Something Must be Happening
Next thing we're looking for is something must be happening. We do not want to describe things in great graphic detail in the beginning. You've given us that picture. You've given us that notion of this is what the over arching problem is. What we're looking for next is what specifically sets the story problem into motion meaning for your story. 'Cause chances are again, this is something that's been building. This is the moment where it hits critical mass. And by critical mass I mean your protagonist can't ignore it. So what is happening? So now we've got that yardstick that you've given us with a context, now what exactly is happening based on that. We go oh I see, I can use that as the yardstick. And now we're going to go forward. I'm watching that story now unfold. We can take a look at the second paragraph of this All The Beautiful Places. Finch what's the second paragraph here? We ended with is today the day and if not today when? I'm asking myself this now as I stand on a narrow...
ledge stories of six stories above the ground. Six stories up. I'm up so high, I'm practically part of the sky. I look down at the pavement below and the world tilts. I close my eyes enjoying the way everything spins. Maybe this time I'll do it. Let the air carry me away. It will be like floating in a pool, drifting off until there's nothing. Okay now something's happening. He's standing, he's standing on the other side of the railing on top of a six story tower, thinking of maybe jumping off at that moment. And because, because for research and when we're writing, and when we're talking about writing, we can't worry about spoilers. Spoiler alert. But that last sentence in that paragraph is one of those seeds. The last sentence being it will be like floating in a pool drifting off until there's nothing. That's a seed. We're gonna go forward and we're gonna wait until something like that happens. And if you want to really see what this looks like, the notion that the seeds are planted, my advice always is, take whatever book you're reading now. If you like it. Whatever book you really like. And when you get to the end of it, take a minute, savor because you know that feeling when a story's ended and you're still there with the characters, you're imagining what's going to happen next but of course now it's in your imagination. Relax. And then go back and reread the first chapter. And you'll see the stuff that's planted. Because obviously that line there, you'd never know that was a tell. The same thing with the teacher, the same thing with the physics homework. You wouldn't know that. And yet it is. It's setting us up. A problem that writers have with this notion of setting the story in motion is that that's the part they'll remember. That is what they'll remember. In other words I'm sure you guys have heard this 'cause you hear it a lot. When you're starting a story, jump into action. Right have you heard that? Jump into action. And the problem is, is that writers will forget giving us that big picture promise and they'll leap directly into some kind of really intense dramatic, objectively dramatic action. And it couldn't be more boring. I'll never forget. Several years ago I was at a writer's conference in Alaska, in Anchorage. And I was, I guess, I think everybody who was speaking there had to read 10 first pages of 10 novels, works in progress to see who was going to win whatever the award was at the end of the workshop. And so I read 10 sets of 10 pages and there's one I will never forget. It was a historical novel, took place in the Wild West. Like let's say I don't know, 1857 let's say. And it opened. And there was a woman, and she was in a stagecoach by herself. And the driver, I don't know what had happened to the driver but there was no driver. And the horses were running wild and she was screaming and they were running and I mention there was right a sheer cliff there so she could've tumbled over and died and who cares? What difference does it make? We don't know her, we don't know what the point is. It's just this big dramatic thing. I'm not saying we wanted her to die. I'm not. It's just that there was no reason for us to care about her and the problem that writers tend to have when this happens is that then they will write it in great, graphic detail. So there is, there's a lot of sensory details and there's smells and there's sounds and you could hear the horses clomping and you can hear her shrill scream. And you could see the dust flying and you could hear the horses whinnying. And the sweat that comes off the horses is going through. And she's almost fall. And who cares? It starts to feel like there's going to be a test. You know like why are you telling me all of this? I mean that's really what you're thinking. Why are you telling me all this? Why does this matter? That is the problem without that overarching context, it doesn't matter, it's not just putting us into action. What you're looking for is, this is the first domino and it's about to topple. A story is a cause and effect trajectory. From beginning to end, if this then that. It builds all the way through. If this then that. One problem, story's one plot problem grows, escalates, and complicates starting right here. On the first page, and this is the first domino. And when it topples all the rest are going to have to go over. Doesn't mean it's a big giant thing. I mean think about in The Hobbit, you know all Bilbo Baggins wanted was to be left alone. I just, I want to be left alone. And it's just you know there's the Gandalf with the mark on the door and there's the knock. And now everything is going forward. That's the first domino that was there to topple. So that is your question. What is happening right there on the first page.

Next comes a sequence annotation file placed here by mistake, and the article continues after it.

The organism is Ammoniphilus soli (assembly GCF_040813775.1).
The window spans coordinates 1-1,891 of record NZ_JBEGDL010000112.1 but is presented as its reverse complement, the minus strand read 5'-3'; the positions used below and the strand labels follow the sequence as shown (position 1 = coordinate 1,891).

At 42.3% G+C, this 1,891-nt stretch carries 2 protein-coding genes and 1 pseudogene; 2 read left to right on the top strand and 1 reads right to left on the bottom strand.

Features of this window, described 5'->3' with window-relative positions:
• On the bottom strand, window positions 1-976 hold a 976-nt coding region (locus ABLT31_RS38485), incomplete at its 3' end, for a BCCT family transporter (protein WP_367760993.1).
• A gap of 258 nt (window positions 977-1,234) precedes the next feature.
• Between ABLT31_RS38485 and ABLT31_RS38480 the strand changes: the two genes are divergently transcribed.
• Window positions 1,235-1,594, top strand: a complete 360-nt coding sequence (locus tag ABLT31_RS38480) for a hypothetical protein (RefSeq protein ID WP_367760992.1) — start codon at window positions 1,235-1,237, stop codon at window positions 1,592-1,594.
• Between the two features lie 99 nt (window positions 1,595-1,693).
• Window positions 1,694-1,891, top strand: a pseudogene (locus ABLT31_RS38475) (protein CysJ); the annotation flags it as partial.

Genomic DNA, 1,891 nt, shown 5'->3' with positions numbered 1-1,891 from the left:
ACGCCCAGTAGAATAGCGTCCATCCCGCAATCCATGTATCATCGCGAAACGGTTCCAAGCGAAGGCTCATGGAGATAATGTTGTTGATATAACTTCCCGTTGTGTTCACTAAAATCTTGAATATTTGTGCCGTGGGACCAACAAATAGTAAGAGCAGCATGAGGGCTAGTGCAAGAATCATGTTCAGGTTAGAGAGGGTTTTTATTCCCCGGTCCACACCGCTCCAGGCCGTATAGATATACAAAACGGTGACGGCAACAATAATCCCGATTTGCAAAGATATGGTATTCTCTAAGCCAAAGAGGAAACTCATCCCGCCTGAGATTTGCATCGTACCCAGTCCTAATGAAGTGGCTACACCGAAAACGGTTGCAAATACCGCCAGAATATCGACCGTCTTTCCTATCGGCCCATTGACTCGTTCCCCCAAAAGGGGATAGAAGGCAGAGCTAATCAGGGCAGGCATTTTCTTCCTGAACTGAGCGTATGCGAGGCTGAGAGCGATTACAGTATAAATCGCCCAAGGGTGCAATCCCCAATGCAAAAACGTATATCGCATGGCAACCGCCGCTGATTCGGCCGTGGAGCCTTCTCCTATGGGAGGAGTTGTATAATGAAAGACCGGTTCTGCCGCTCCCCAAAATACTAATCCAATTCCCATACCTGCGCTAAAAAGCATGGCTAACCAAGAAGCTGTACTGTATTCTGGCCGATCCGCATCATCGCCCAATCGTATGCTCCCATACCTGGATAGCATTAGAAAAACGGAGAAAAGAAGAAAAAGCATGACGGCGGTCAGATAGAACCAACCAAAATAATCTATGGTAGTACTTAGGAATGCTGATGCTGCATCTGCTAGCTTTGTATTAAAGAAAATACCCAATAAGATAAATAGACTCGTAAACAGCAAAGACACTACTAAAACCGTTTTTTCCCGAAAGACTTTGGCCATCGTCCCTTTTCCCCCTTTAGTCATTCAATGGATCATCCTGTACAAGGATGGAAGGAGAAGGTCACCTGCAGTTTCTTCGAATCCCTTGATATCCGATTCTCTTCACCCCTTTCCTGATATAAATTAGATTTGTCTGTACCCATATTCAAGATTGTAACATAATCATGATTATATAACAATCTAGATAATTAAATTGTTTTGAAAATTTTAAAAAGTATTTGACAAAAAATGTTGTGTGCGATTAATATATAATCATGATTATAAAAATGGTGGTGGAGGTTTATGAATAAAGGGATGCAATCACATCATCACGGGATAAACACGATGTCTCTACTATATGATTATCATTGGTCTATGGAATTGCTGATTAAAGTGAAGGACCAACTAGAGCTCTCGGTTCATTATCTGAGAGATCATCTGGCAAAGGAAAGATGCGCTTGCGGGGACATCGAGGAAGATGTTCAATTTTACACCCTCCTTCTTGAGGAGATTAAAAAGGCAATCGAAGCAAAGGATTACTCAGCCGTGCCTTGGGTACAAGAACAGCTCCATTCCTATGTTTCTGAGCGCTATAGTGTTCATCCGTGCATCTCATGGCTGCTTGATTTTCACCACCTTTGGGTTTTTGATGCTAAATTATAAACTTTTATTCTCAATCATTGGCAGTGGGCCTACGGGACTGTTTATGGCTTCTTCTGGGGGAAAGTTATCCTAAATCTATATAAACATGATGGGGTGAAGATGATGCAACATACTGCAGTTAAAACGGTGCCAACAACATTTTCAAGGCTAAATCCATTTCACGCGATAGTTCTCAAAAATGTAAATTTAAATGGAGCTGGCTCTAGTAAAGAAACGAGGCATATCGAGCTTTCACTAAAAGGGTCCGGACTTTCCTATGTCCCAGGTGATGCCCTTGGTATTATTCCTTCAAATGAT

Writers know that the first three pages are the most crucial when it comes to hooking the reader. You have to stoke the reader’s curiosity, making them not just want to know what happens next, but have to. It’s biology! Not only that, but the seeds of everything that will happen in your story are planted in the first few pages. No pressure, right? And to make the task even more daunting, ironically, most of what writers are taught to do in those three pages end up locking the reader out, rather than luring them in.
We’ll debunk myths that may have been leading you astray, zero in on exactly what readers are wired to expect in those first few pages, and how to get it onto the page. And the best news yet: the last thing you want to do when first writing those opening pages is make them “beautiful.” The biggest fear that keeps writers from getting past the first sentence is believing that it has to be “perfect” right out of the starting gate. Not only doesn’t it need to be, it can’t be. Big sigh of relief!
In this session you’ll learn how to:
- Duct tape the critical inner voice to a chair so you can really write.
- Create the five essential things your reader is wired to expect on the first three pages.
- Plant the seeds of what’s to come beginning on the very first page.
- Avoid the crippling myth of “holding important info back for a big reveal later.”
- Make your reader have to know what happens next.